The title for today’s Oregonian, “Latinos to rally outside U.S. immigration agents’ offices in Portland Monday” speaks volumes about the importance of minority voices in politics. Citizens and Oregonians are facing the very real fear of broken families and communities because of shifts on foreign policy.
A CNN poll of Oregon voters found 82% of whites voted in presidential, senate and governor elections. The minority voting population for the same elections was: Black 1%; Latino 9%; Asian 4%; others 4%. Minorities comprise roughly 12% of Oregon’s population, which means that minorities are not absent at the national polls.
In 2015, whites and minorities (not identified as black, Latino, Asian or American Indian a.k.a. “unidentified” minority groups) had the highest median incomes in Oregon. Between 2000 and 2015, Latinos and unidentified minorities experienced the most significant increases in income while whites experienced some upward shift and African Americans experienced no shift at all.
The above information suggests that some minorities experienced positive shifts in income over the past 8-10 years and one could argue that national and local policies, which promote small business financing, government contracting certifications for MWESB businesses, and increased home ownership assistance benefitted minorities. When policies shift focus, so do opportunities.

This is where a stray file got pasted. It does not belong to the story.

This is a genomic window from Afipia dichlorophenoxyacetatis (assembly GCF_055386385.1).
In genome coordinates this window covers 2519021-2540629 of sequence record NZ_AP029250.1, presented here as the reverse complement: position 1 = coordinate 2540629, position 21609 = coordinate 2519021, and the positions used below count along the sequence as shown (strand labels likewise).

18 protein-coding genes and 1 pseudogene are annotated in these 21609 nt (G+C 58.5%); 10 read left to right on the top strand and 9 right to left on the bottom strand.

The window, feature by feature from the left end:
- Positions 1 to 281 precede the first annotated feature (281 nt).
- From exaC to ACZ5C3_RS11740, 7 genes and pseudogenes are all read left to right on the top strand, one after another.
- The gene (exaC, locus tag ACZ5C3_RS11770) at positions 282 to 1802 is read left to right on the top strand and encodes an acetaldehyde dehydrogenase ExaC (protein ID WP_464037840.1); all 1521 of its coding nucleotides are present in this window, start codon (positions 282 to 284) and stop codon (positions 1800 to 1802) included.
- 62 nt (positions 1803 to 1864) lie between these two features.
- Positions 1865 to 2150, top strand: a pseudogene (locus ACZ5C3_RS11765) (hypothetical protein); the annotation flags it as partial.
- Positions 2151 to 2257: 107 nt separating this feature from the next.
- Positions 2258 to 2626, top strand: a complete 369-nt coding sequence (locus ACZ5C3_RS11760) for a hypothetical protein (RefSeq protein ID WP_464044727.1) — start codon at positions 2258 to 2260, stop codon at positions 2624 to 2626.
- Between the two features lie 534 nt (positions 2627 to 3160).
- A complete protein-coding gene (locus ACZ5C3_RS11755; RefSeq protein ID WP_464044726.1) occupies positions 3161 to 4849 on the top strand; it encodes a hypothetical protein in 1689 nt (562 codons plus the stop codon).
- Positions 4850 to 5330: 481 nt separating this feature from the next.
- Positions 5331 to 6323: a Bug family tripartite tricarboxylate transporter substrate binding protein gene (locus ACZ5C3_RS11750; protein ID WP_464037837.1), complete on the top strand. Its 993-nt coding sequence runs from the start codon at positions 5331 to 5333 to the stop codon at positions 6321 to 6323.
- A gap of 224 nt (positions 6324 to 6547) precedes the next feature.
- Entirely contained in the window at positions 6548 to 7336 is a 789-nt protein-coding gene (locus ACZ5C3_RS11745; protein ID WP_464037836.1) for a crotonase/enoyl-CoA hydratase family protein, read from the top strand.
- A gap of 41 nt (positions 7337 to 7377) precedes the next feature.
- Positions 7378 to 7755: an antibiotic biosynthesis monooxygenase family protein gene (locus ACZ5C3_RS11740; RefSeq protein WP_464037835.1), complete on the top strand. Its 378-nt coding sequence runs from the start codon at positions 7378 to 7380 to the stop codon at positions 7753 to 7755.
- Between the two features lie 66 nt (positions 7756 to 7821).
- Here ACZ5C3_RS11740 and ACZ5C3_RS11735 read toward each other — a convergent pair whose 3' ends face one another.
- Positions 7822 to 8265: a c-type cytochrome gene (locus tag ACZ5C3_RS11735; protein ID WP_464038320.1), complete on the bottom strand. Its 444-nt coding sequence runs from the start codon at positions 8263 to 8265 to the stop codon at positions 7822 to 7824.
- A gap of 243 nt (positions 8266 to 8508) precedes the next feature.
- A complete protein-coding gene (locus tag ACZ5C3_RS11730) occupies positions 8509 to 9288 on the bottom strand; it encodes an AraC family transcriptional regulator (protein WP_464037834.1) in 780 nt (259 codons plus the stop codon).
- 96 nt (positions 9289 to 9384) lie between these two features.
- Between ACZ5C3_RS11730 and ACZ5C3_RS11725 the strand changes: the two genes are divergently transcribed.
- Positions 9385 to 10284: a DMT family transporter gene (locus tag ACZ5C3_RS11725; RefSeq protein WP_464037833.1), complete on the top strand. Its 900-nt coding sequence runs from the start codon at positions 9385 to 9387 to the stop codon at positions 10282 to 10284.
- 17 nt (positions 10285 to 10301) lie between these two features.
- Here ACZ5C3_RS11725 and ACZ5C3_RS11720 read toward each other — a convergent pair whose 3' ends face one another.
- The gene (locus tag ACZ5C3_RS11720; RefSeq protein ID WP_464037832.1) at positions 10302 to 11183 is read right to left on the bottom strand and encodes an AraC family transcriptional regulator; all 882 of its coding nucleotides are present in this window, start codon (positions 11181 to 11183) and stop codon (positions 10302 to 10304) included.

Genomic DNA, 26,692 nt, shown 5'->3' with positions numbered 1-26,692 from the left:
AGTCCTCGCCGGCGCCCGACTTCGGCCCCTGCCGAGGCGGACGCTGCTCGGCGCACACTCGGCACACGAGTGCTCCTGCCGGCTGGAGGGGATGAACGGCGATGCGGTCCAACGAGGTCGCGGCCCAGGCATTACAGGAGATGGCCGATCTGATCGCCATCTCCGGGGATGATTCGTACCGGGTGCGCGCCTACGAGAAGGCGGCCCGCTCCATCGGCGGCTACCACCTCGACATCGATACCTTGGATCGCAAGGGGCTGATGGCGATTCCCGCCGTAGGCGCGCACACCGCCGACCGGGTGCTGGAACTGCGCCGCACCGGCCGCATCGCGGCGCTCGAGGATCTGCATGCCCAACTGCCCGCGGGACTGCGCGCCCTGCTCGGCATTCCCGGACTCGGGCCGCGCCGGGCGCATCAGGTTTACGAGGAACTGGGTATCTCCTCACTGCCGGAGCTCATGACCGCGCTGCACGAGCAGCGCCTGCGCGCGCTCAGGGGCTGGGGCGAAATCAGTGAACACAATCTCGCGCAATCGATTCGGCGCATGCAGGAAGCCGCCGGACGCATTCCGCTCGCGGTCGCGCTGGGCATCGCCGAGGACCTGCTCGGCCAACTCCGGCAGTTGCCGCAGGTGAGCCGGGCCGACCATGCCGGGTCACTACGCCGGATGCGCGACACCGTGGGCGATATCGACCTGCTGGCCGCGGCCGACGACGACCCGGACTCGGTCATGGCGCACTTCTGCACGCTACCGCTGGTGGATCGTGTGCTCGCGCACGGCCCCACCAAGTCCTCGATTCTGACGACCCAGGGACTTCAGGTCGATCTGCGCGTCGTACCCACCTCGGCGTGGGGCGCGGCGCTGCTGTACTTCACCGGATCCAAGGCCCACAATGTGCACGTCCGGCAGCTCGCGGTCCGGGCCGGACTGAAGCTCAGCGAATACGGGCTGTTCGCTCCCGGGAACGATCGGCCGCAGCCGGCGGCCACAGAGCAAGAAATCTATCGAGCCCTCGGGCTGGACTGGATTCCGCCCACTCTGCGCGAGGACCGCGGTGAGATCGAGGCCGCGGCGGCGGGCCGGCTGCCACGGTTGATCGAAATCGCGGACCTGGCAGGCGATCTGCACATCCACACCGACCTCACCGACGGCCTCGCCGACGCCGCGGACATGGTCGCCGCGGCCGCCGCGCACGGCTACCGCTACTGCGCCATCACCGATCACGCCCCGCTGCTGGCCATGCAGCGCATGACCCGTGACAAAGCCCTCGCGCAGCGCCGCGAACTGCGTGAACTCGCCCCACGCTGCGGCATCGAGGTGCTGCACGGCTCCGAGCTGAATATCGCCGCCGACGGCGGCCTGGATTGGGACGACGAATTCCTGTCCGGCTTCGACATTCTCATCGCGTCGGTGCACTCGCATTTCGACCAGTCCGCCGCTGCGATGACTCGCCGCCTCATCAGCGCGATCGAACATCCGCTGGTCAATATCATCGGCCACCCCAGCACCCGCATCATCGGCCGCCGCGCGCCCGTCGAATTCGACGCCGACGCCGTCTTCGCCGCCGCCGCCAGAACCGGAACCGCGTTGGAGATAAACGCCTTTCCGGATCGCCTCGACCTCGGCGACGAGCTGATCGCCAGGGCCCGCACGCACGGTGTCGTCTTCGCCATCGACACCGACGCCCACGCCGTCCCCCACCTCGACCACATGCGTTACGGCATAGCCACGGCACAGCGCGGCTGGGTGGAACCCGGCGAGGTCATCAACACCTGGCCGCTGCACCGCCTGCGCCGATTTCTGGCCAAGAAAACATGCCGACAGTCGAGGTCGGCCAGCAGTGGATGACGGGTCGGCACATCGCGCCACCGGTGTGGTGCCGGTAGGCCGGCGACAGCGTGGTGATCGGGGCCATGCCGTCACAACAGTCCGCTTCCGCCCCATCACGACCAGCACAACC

In 2008, 62% of Americans voted in the presidential election, but in 2010 only 41% of Americans voted in mid-term elections. 2014 was among the lowest mid-term election turnouts since 1912 with only 36% of voters paying attention to congressional and local political offices. The recent presidential election influenced 60% of Americans to vote for political office, but if the trend continues, we’ll see few vote for congress, judicial roles, and local offices throughout the United States.
In our commitment to empowering communities, the Oregon League of Minority Voters must and will emphasize local and mid-term elections to highlight congressional and local leaders’ power over policies that affect our daily lives. To achieve success on every community level from neighborhood to nation, we must pay attention to the work of all who enact and implement laws on our behalf including, but not limited to city councilors, county commissioners, sheriffs, mayors, and judges.